Harvesting wind in previously inaccessible seabed areas has many advantages, but there are some obstacles that need to be overcome before we can deploy floating offshore wind at scale. One of the main challenges is the lack of standardisation in emerging technologies. Additionally, significant investment in port infrastructure is required to make deployment feasible. 

Fixed-bottom turbines currently dominate the global offshore wind market, but their limitations in deep water make floating alternatives attractive to scale up offshore wind deployment. 

Floating wind, forecasted to reach more than 25GW by the mid 2030s, offers numerous advantages, including access to higher wind speeds further out at sea, expanded seabed areas, and reduced environmental impact during installation and operation. 

Key players, such as the UK, the US and China, and numerous European countries, are making significant allocations for floating offshore wind projects. But despite the potential, the mass roll-out of floating wind turbines faces technical challenges. These include a lack of standardisation in the emerging technologies around foundation design, as well as supply chain constraints, leading to a relatively high levelised cost of energy.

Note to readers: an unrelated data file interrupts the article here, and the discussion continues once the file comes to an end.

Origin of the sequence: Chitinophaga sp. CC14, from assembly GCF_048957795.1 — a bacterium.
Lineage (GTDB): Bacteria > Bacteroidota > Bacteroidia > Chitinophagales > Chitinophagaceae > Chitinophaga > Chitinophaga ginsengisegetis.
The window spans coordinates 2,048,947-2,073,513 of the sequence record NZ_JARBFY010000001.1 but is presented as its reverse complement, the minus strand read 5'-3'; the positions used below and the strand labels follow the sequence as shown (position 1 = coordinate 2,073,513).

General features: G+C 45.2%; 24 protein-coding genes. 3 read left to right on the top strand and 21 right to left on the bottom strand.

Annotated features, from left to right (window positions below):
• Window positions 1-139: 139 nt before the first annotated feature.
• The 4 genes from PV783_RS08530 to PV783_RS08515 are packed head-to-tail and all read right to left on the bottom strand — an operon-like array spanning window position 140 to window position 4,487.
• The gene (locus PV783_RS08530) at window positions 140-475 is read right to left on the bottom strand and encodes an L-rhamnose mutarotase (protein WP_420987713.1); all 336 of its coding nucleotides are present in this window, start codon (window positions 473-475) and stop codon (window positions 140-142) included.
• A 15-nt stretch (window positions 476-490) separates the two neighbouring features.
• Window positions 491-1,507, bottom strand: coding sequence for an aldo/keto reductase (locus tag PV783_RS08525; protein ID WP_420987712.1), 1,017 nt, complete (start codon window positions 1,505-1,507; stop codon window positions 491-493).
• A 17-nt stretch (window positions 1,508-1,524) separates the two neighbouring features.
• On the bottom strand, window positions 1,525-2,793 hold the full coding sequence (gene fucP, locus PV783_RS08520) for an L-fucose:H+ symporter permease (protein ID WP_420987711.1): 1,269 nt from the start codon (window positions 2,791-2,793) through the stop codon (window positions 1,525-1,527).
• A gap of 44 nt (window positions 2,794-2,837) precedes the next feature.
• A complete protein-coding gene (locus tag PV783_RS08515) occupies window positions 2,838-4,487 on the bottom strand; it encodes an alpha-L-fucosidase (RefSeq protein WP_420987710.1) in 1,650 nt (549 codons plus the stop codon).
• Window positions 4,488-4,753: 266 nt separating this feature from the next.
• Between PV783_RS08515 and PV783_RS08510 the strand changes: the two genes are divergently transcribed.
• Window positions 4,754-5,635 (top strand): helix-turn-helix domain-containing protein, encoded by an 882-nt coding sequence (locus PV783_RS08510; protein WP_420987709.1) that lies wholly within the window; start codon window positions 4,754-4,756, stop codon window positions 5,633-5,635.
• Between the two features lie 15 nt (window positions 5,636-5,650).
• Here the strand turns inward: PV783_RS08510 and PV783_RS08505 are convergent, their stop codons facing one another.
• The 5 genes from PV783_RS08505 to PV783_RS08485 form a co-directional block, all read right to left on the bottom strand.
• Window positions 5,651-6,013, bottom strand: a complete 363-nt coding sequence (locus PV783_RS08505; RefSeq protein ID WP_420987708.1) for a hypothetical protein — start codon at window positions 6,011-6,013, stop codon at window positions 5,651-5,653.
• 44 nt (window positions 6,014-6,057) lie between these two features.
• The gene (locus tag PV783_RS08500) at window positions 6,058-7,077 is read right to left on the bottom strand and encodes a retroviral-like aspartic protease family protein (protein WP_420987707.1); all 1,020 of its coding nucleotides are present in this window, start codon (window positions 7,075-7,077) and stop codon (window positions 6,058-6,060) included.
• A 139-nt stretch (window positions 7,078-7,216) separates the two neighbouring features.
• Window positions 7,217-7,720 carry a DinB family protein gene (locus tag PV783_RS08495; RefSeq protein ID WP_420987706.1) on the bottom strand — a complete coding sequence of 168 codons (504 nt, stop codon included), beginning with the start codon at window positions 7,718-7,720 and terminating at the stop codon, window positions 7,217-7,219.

Overcoming these barriers requires substantial investment, port infrastructure development and policy support. As countries race to achieve their energy transtion goals, floating offshore wind is likely to be a mix of innocation and co-operation. 

Download our full report below and get in touch to find out more. 

Download the report


Related Insights

Related Case Studies

Subscribe to our Energy and Resources Newsletter

Get industry news and trending topics direct to your inbox

Subscribe now

Contact us

Find out what we can do for you...

Get in touch

Does kindness in business pay?

Find out in our Economics of Kindness series